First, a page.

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It's interesting to hear all the options that can be considered for longer runs. Before c25k my mind was narrowed down to the idea that if you're no longer running you're somehow "failing" a run, but that's crazy. Of course it's not "failing". That's as arbitrary as saying it's not really a proper run if you didn't do it in boots, with some bricks in your backpack, a helmet on your head, and a lump of metal in your hands. Nonsense. That's contrary to the c25k spirit, so it's wrong. It's the kind of thinking that puts people off running, and by extension, off exercise in general. It's a kind of thinking that kills a lot of people every year, if you pause to consider the implications of that.

Working out a walk/run mix that increases the amount of time you're out there is just the natural way to either build stamina, or just get out there enjoying something that does this as a byproduct (or both). Seen that way, it's almost "the right way" (but that's a different wrong way of seeing things).

Yes. Interesting. Interesting, because as soon as we start hearing things in these terms, we start thinking things like, "Maybe I could never run 10km, but I could walk it tomorrow", and then, "So maybe I could run a bit, recover, and see what's left in the legs" ... and so on. It draws you on in the right direction (assuming it actually isn't at all bad for you to run long runs, just so long as you do them sensibly). I can almost run 30 minutes, maybe reach 5 kms, maybe run another 2 or 3 kms after that if there was enough recovery ... (Not necessarily good strategies, just registering the fact that more is possible).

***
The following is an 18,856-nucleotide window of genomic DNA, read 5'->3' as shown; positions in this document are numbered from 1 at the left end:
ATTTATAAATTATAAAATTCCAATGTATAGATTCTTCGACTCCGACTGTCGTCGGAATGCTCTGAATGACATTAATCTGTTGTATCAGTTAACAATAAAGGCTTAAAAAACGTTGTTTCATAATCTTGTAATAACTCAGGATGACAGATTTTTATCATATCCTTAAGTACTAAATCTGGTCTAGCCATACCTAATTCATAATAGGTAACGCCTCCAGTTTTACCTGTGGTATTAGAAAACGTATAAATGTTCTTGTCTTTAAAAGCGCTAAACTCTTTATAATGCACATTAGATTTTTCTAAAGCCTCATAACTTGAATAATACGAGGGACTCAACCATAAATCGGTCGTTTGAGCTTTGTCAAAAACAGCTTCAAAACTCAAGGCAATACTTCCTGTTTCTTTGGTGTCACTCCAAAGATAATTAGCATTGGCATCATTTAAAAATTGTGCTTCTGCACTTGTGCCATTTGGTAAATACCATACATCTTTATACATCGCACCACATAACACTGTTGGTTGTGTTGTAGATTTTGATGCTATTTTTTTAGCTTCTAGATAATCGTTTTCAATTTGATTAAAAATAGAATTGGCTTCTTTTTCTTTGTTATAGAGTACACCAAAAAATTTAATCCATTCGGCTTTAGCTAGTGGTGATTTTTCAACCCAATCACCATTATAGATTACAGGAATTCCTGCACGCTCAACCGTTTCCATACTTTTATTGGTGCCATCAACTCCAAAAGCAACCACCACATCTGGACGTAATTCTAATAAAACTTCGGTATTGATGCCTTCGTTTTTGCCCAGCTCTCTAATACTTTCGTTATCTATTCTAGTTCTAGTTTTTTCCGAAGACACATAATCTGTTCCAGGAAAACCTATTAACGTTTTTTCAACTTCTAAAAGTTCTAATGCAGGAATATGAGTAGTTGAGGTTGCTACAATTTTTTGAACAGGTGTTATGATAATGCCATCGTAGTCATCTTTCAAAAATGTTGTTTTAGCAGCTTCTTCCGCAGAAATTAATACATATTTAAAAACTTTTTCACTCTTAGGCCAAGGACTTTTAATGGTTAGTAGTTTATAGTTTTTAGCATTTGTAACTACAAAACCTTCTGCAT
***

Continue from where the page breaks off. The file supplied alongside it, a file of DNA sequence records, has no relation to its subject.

I have a run/walk calculator that allows you to put in a running pace and a walking pace - and then calculates an approximate resulting pace for different run/walk ratios. I can run at 7 mins per Klm quite easily so I put that figure in when looking at slow long runs - and i have done a fair bit of tracking my walking pace ( I walk at around 9-10 mins perK - depending on how much I stride out!)